‘You will arise and have compassion, it is time to have mercy, the appointed time has come’ (13)
Two voices emerge for the reader during this extended lament. A sad David seems to be suffering from a degenerative illness. Yet in the midst of distress and weariness, his Voice 1 can yet find a peaceful and somehow comforting image for his isolation and worry:
I am like an owl of the wilderness, a little owl of the waste places. I lie awake like a lonely bird on a housetop. (vs. 6, 7)
A more optimistic David Voice 2 then asserts the endurance and longevity of the divine presence, compared with the brevity of human life. The psalm is ‘recorded for generations to come’ so that, first, ‘people yet unborn may praise God’ (v. 18); and secondly, that ‘children shall live secure, their offspring established in your presence.’ (v. 28)
The opening verse (Domine, exaudi / Hear my prayer, let my cry come to you — see illustration) is popular with composers as a simple and neutral prayer of access. Thomas Tomkins wrote a trio (published 1668) which would please any small group. He also composed an arrangement for verse 13.
This being one of the seven penitential psalms, the fifth in fact, we find major work by early composers like the Italian Giovanni Croce, follower of Gabrieli in the grand style; and Orlando de Lassus, whose Psalmi Davidis Poenitentialis of 1584 is mentioned elsewhere.
For 102, as usual, Lassus has written a fleet of separate small motets, one for each verse. He captures the attention of the listener by entering with five voices in full flight for verse 1, but then rather playfully employs a duet for verse 2, a trio for verse 3, quartet for 4 and back to 5 voices for v. 5. He then proceeds through the rest of the 28 verses changing the number of singers. Verse 18 mentioned above, for example, which starts ‘Scribantur haec / Let this be recorded‘ is sung gently by a duo of tenor voices, almost like a recitative.
By the last verse, with the following Gloria Patri as a separate movement, he is back to five parts. Then the Sicut erat (As it was in the beginning) splits the cantus (treble) into two parts for a powerful 6-part finale, the voices each entering sequentially. Incidentally, in many early manuscripts, this Gloria was not written in full but signified by the last six vowels of saeculorum Amen — E u o u A e.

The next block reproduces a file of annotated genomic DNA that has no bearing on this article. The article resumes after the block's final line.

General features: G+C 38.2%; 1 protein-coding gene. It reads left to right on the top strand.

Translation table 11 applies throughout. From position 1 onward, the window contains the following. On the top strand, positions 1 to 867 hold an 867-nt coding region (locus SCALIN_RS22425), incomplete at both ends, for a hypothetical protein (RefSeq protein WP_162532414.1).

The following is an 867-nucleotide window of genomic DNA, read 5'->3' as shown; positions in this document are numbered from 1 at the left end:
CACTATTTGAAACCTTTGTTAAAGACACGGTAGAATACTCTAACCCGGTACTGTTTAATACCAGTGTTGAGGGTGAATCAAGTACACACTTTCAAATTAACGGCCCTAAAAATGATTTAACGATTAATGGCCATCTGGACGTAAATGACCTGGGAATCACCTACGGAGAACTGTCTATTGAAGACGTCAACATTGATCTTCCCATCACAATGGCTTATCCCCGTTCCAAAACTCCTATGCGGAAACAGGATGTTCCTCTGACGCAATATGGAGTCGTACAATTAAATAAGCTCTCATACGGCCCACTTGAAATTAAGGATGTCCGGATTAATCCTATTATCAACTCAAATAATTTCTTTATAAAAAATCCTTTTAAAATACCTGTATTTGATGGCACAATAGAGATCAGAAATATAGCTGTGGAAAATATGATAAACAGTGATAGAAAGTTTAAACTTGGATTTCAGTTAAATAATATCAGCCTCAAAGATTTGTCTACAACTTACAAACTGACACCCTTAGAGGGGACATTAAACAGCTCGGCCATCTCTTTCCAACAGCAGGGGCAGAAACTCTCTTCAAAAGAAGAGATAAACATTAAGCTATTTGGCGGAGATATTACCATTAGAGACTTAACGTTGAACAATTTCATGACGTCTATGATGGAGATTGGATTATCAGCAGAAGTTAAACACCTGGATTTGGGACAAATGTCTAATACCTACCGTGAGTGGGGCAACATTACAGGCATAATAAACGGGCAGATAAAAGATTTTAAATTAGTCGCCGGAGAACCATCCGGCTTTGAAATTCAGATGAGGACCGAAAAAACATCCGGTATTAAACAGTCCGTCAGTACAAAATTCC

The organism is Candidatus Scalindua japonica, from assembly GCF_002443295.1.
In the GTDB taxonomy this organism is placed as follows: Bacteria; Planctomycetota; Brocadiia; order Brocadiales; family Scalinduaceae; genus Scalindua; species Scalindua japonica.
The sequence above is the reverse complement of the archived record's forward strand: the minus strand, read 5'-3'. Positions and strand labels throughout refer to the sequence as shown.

This technique of Lassus is worth remembering for the small group convener. Depending on how many voices you have, you can always find a mini-motet of one verse or another to suit the occasion and available resources.
The example above shows how Purcell introduces an innovative and effective device to create an interesting and captivating lilt to the prayer. Where the word ‘crying’ appears — shown here in bars 4 and 5 but recurring throughout the work — the voice rises a full tone from the minor third to the fourth degree before sinking back half a tone to the major third. These successive shifts from minor to major create a memorable and distinctive sound (a little like a sprinkling of tierces de Picardie, although this sequence normally adorns the final cadence.)
Like Psalm 101, this song does not appear in the lectionary, or in NCH. In other sources:
- The only suggestion made in PFAS is the Taizé chorus ‘O Lord hear my prayer’, which as mentioned above is a quote from v.1 — and several other psalms.
- Everett‘s syncopated refrain in TEP combines verses 3 and 12: ‘My days pass away like smoke; you endure through the generations’.
- TiS 63 surprises me by presenting a short, singable paraphrase, admittedly only from Voice 2 in the happy end of things, by Christopher Willcock SJ, with a simple refrain arranged by JS Bach. It also provides an attached litany for the sick and the dying. (102B)